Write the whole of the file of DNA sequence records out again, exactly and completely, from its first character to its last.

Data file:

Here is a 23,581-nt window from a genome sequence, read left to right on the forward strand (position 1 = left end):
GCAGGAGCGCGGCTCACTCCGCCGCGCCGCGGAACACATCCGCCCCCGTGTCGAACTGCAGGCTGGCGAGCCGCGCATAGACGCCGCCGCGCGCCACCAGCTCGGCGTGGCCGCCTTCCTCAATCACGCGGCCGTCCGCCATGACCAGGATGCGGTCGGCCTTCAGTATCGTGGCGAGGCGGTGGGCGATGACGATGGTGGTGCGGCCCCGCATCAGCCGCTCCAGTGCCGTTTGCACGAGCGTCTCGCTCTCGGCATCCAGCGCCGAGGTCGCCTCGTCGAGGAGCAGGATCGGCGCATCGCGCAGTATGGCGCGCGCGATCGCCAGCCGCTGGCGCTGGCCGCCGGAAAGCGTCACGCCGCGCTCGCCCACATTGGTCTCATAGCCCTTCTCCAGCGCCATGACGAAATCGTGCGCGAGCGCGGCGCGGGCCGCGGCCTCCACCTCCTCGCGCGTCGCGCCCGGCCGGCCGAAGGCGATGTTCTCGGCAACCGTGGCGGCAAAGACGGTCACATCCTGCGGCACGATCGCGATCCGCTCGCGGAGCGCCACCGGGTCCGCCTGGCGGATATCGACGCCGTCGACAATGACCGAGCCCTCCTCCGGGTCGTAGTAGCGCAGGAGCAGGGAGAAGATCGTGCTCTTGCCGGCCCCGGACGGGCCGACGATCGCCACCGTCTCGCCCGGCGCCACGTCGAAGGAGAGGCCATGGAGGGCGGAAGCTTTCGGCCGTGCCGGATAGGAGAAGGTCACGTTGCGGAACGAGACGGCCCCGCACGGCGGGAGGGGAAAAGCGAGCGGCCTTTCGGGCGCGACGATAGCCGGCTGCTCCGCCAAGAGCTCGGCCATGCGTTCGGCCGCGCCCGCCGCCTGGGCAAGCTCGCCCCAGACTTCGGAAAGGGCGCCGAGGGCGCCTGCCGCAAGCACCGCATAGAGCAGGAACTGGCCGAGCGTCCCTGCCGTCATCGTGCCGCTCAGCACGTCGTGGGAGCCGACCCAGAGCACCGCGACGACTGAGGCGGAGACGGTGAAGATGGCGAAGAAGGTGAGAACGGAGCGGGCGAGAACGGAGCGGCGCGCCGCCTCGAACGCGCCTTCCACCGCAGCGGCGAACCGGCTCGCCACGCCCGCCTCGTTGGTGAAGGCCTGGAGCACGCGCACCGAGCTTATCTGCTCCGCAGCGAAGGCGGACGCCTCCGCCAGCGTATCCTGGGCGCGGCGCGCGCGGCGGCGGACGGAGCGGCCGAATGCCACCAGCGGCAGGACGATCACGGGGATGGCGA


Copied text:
Here is a 23,581-nt window from a genome sequence, read left to right on the forward strand (position 1 = left end):
GCAGGAGCGCGGCTCACTCCGCCGCGCCGCGGAACACATCCGCCCCCGTGTCGAACTGCAGGCTGGCGAGCCGCGCATAGACGCCGCCGCGCGCCACCAGCTCGGCGTGGCCGCCTTCCTCAATCACGCGGCCGTCCGCCATGACCAGGATGCGGTCGGCCTTCAGTATCGTGGCGAGGCGGTGGGCGATGACGATGGTGGTGCGGCCCCGCATCAGCCGCTCCAGTGCCGTTTGCACGAGCGTCTCGCTCTCGGCATCCAGCGCCGAGGTCGCCTCGTCGAGGAGCAGGATCGGCGCATCGCGCAGTATGGCGCGCGCGATCGCCAGCCGCTGGCGCTGGCCGCCGGAAAGCGTCACGCCGCGCTCGCCCACATTGGTCTCATAGCCCTTCTCCAGCGCCATGACGAAATCGTGCGCGAGCGCGGCGCGGGCCGCGGCCTCCACCTCCTCGCGCGTCGCGCCCGGCCGGCCGAAGGCGATGTTCTCGGCAACCGTGGCGGCAAAGACGGTCACATCCTGCGGCACGATCGCGATCCGCTCGCGGAGCGCCACCGGGTCCGCCTGGCGGATATCGACGCCGTCGACAATGACCGAGCCCTCCTCCGGGTCGTAGTAGCGCAGGAGCAGGGAGAAGATCGTGCTCTTGCCGGCCCCGGACGGGCCGACGATCGCCACCGTCTCGCCCGGCGCCACGTCGAAGGAGAGGCCATGGAGGGCGGAAGCTTTCGGCCGTGCCGGATAGGAGAAGGTCACGTTGCGGAACGAGACGGCCCCGCACGGCGGGAGGGGAAAAGCGAGCGGCCTTTCGGGCGCGACGATAGCCGGCTGCTCCGCCAAGAGCTCGGCCATGCGTTCGGCCGCGCCCGCCGCCTGGGCAAGCTCGCCCCAGACTTCGGAAAGGGCGCCGAGGGCGCCTGCCGCAAGCACCGCATAGAGCAGGAACTGGCCGAGCGTCCCTGCCGTCATCGTGCCGCTCAGCACGTCGTGGGAGCCGACCCAGAGCACCGCGACGACTGAGGCGGAGACGGTGAAGATGGCGAAGAAGGTGAGAACGGAGCGGGCGAGAACGGAGCGGCGCGCCGCCTCGAACGCGCCTTCCACCGCAGCGGCGAACCGGCTCGCCACGCCCGCCTCGTTGGTGAAGGCCTGGAGCACGCGCACCGAGCTTATCTGCTCCGCAGCGAAGGCGGACGCCTCCGCCAGCGTATCCTGGGCGCGGCGCGCGCGGCGGCGGACGGAGCGGCCGAATGCCACCAGCGGCAGGACGATCACGGGGATGGCGA